Poor Benny Comes to Town!
“…If you can talk with crowds and keep your virtue, Or walk with Kings—nor lose the common touch….
…Yours is the Earth and everything that's in it, And—which is more—you'll be a Man, my son!”
The above stanza, taken from a poem entitled If by English Nobel laureate Rudyard Kipling, written circa 1895 and first published in 1910, should serve as befitting advice to Amos Mahlalela – some fellow from the ultra-remote village of Lomahasha in the Lubombo region who is held to ransom by folk-methods of administration that have seen him refuse to transform from his ruralitarian mindset into acting consistent with the serious public office he is now holding.
The poem by Kipling is a tribute to Leander Starr Jameson – leader of the failed Jameson Raid against the Transvaal Republic to overthrow the Boer Government of Paul Kruger. History fanatics will recall that the failure of that mercenary coup d'état aggravated the political tensions between Great Britain and the Boers, which led to the Second Boer War (1899-1902). The poem is written in the form of paternal advice to the poet's son, John. Kipling wrote the poem as if he were talking to his son. He gives advice to help the young man find his place in the world, and to live with integrity and dignity.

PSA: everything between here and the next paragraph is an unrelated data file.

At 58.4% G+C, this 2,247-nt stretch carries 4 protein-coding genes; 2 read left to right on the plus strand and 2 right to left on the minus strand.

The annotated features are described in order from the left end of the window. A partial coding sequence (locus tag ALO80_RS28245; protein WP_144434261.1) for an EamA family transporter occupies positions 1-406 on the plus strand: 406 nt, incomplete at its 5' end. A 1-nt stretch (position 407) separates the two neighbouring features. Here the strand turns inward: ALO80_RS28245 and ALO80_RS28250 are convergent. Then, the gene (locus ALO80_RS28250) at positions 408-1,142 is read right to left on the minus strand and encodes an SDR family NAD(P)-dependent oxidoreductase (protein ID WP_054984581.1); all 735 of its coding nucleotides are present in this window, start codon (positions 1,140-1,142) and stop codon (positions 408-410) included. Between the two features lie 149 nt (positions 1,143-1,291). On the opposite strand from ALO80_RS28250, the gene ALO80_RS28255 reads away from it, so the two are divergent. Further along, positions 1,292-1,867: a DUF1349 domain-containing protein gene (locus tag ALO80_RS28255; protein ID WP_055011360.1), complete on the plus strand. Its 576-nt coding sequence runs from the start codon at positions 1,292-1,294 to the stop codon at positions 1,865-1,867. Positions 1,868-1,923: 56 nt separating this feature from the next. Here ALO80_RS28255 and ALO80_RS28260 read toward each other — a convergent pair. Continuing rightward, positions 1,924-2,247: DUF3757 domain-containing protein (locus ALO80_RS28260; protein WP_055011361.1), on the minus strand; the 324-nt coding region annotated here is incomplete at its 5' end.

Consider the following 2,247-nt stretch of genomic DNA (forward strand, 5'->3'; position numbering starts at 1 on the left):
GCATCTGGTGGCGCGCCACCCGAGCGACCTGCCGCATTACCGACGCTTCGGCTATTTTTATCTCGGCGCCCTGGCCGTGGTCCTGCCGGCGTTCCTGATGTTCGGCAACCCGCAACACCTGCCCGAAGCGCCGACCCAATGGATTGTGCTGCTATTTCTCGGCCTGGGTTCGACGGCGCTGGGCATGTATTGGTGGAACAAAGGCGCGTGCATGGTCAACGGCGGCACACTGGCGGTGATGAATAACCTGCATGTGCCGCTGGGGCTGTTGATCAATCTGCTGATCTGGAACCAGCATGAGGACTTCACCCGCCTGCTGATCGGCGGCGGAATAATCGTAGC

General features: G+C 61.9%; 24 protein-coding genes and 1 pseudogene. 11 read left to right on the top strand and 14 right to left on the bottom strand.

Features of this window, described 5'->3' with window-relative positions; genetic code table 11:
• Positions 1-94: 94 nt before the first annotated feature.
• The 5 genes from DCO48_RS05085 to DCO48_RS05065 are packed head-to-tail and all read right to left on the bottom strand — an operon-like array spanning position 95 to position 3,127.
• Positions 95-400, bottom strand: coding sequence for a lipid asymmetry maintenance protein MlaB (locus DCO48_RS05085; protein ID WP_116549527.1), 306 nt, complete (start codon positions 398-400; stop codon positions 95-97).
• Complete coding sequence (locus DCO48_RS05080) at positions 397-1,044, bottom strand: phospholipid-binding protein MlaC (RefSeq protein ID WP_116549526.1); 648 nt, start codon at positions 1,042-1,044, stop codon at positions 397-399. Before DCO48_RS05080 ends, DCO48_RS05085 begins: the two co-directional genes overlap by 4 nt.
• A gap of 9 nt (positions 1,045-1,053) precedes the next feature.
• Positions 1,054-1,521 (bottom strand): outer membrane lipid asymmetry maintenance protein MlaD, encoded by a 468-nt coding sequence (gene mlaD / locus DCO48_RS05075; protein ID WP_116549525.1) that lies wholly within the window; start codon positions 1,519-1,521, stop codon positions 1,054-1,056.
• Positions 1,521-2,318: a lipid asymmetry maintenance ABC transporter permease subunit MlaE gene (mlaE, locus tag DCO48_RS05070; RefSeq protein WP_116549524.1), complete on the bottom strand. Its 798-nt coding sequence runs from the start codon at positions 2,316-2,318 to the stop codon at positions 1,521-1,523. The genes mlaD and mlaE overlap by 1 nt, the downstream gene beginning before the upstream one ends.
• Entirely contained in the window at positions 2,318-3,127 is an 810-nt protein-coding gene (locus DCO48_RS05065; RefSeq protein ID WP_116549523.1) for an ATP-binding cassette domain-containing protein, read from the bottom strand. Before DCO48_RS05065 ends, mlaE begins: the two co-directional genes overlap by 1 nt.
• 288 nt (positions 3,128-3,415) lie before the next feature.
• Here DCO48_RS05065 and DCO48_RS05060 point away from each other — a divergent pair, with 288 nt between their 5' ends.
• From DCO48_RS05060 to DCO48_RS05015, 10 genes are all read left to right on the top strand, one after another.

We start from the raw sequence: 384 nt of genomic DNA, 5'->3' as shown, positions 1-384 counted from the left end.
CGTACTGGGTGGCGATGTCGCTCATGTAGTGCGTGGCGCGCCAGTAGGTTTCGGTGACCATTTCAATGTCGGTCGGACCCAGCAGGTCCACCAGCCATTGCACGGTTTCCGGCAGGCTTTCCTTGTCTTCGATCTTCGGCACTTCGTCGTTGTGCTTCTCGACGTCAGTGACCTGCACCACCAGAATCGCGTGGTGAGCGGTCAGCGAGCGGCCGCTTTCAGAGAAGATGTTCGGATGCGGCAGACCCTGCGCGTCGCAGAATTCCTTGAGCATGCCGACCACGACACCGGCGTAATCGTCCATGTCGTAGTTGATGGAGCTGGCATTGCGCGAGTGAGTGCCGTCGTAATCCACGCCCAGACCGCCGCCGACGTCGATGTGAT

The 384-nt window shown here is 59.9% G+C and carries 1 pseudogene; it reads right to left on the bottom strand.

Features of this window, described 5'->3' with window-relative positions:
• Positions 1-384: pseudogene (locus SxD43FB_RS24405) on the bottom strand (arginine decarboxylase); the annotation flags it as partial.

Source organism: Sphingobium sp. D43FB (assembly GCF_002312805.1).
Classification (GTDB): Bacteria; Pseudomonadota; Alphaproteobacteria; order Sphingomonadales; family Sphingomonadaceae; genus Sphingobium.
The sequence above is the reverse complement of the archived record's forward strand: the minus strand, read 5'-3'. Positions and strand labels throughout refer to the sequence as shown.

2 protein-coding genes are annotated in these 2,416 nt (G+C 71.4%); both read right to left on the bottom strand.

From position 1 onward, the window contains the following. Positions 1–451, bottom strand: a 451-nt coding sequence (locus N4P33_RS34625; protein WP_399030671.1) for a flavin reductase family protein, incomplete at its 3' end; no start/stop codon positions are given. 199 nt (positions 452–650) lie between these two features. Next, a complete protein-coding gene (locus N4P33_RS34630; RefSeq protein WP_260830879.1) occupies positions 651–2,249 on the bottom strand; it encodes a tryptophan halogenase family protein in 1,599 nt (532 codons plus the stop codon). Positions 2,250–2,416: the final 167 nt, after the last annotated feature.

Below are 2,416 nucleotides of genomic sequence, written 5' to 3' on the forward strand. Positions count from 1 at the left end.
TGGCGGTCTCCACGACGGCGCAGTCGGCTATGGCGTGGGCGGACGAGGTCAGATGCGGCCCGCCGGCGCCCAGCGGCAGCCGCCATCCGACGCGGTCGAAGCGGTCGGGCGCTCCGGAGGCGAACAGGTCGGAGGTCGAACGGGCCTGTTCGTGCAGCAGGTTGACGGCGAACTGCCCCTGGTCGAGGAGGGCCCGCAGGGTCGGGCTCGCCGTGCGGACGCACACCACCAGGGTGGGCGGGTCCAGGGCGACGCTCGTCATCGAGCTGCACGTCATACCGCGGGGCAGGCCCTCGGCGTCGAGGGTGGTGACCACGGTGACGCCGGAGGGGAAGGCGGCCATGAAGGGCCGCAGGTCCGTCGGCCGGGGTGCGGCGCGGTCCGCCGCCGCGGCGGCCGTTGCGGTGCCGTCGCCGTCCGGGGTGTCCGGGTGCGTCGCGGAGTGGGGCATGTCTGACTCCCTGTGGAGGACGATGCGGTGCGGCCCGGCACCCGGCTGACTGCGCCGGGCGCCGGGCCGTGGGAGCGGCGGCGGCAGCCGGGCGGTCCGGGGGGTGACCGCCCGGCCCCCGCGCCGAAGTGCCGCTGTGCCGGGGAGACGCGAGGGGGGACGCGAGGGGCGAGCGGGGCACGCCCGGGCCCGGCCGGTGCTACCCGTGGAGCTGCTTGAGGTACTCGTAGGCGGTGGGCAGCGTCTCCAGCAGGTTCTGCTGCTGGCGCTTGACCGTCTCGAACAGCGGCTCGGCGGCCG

Incongruously, Amos Mahlalela is failing to heed the advice by Rudyard Kipling on “walking with kings and not losing the common touch”, as he seems to be losing the common touch as he dines and wines with royalty. To the unversed, Amos is the man who served as head of Ngwane Teacher Training College for years. Previously, he was head teacher at Ngwane Central High school in Nhlangano. He has just been appointed to be Chair of the Teaching Service Commission (TSC), replacing Simanga Mamba who has since been appointed as Chair of the Civil Service Commission (CSC).